A Bosnian refugee who healed his trauma by making art in his newfound home is an "important part of Bristol's story".
Dragana Smart's parents were caught in the Bosnian conflict and settled in Bristol as refugees in the 1990s.
Her father's original work was destroyed in a "vicious shelling attack" during the war.
Now Dobrivoje Beljkasic's story forms part of Bridging Histories, a project that aims to show that everyone is connected to Bristol's history.
Bridging Histories is a We Are Bristol History Commission project funded by Bristol University.
"At first I didn't realise my story was relevant but then I thought that all our family histories make up this city," Ms Smart said.
"I wanted to share the story of my mum and dad and how they came to live here."
Ms Smart moved to the UK before war broke out in the former Yugoslavia. It lasted from 1992 to 1995.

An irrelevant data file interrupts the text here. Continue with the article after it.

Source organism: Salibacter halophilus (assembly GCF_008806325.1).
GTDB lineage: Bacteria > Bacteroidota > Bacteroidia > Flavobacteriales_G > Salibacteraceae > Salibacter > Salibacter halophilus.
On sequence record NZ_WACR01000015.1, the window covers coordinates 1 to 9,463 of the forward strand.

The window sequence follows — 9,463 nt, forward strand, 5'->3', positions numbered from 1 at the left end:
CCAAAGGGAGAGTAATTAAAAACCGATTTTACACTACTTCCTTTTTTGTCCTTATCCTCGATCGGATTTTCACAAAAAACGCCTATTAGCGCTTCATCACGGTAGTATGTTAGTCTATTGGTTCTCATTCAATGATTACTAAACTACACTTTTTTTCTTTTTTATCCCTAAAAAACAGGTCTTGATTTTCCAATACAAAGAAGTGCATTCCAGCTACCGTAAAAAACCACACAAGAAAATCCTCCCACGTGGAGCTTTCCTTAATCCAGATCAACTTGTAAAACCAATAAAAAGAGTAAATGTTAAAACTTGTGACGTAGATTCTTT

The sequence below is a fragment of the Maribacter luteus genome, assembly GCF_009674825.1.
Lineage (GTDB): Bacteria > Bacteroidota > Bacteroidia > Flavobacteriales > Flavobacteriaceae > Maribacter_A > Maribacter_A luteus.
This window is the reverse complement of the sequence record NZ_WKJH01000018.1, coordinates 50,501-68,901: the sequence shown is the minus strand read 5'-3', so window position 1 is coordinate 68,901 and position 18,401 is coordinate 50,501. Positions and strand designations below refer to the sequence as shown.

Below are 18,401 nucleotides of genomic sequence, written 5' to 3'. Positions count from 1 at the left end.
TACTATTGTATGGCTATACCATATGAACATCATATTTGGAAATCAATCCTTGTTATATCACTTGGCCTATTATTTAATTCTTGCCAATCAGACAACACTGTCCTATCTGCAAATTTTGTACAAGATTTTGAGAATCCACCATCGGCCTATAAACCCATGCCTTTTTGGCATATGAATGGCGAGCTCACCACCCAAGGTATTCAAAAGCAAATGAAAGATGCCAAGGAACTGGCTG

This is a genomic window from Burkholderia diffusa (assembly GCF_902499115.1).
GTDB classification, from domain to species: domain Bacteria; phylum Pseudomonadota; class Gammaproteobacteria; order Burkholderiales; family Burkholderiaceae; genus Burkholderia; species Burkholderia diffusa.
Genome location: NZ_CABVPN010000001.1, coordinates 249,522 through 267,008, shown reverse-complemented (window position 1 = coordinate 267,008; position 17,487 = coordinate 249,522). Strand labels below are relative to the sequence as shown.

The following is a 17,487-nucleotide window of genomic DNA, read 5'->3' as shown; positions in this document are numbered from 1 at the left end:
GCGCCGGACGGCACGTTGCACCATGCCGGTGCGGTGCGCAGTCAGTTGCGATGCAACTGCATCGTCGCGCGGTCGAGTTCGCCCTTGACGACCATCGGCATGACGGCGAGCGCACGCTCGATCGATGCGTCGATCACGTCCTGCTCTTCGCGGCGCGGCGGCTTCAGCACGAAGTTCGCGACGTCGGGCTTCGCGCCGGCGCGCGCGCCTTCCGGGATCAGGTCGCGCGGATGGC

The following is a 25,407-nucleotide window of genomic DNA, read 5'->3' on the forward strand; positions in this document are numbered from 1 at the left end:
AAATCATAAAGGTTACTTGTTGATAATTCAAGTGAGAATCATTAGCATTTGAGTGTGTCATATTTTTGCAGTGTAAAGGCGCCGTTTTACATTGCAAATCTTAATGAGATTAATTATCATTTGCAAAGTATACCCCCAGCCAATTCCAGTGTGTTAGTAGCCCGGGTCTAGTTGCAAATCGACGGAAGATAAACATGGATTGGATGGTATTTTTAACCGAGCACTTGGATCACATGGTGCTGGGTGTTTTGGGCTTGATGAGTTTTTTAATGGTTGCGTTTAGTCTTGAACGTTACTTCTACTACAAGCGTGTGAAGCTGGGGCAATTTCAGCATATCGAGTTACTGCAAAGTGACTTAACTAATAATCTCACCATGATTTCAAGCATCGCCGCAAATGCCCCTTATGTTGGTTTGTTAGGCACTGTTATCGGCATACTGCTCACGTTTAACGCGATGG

"My dad was a painter and they called him a painter of bridges, as he was fascinated by their physical presence, and as a metaphor for connecting people, places and time.
"But a vast majority of his life's work burned down in a vicious shelling attack."
After the incident, Mr Beljkasic vowed he would never paint again but after joining an art club in Bristol he began to find the joy in it again.
Ms Smart said being an artist helped him to be accepted for who he was, rather than being defined by the label of refugee.
"It is fitting that he ended up in Bristol.
"Bristol is also called Brigstowe which means the place of the bridge," she added.
His artwork was exhibited at the Royal West of England Academy in 2020 and the MShed in 2014.
It has been permanently held in the Bristol City Museum and Art Gallery, the National Gallery of Bosnia and Herzegovina and the City Museum of Sarajevo.
Mr Beljkasic died in 2015 and his wife Gordana Beljkasic died in 2017.
Their ashes are buried in Arnos Vale Cemetery in Bristol.
'Learn about ourselves'
Bridging Histories director Dr Joanna Burch-Brown said the project will help people "connect on a different level".
"By joining in, you're helping to tell the story of our city, and helping the whole city learn about ourselves," she said.
The compiled online stories will be exhibited in Bristol next year.